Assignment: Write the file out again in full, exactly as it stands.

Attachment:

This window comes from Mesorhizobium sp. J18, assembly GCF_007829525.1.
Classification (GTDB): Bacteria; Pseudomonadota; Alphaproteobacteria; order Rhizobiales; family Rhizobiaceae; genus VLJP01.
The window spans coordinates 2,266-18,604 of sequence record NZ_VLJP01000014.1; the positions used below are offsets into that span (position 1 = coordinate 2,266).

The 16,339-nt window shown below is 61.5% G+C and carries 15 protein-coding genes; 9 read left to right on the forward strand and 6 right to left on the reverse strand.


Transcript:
This window comes from Mesorhizobium sp. J18, assembly GCF_007829525.1.
Classification (GTDB): Bacteria; Pseudomonadota; Alphaproteobacteria; order Rhizobiales; family Rhizobiaceae; genus VLJP01.
The window spans coordinates 2,266-18,604 of sequence record NZ_VLJP01000014.1; the positions used below are offsets into that span (position 1 = coordinate 2,266).

The 16,339-nt window shown below is 61.5% G+C and carries 15 protein-coding genes; 9 read left to right on the forward strand and 6 right to left on the reverse strand.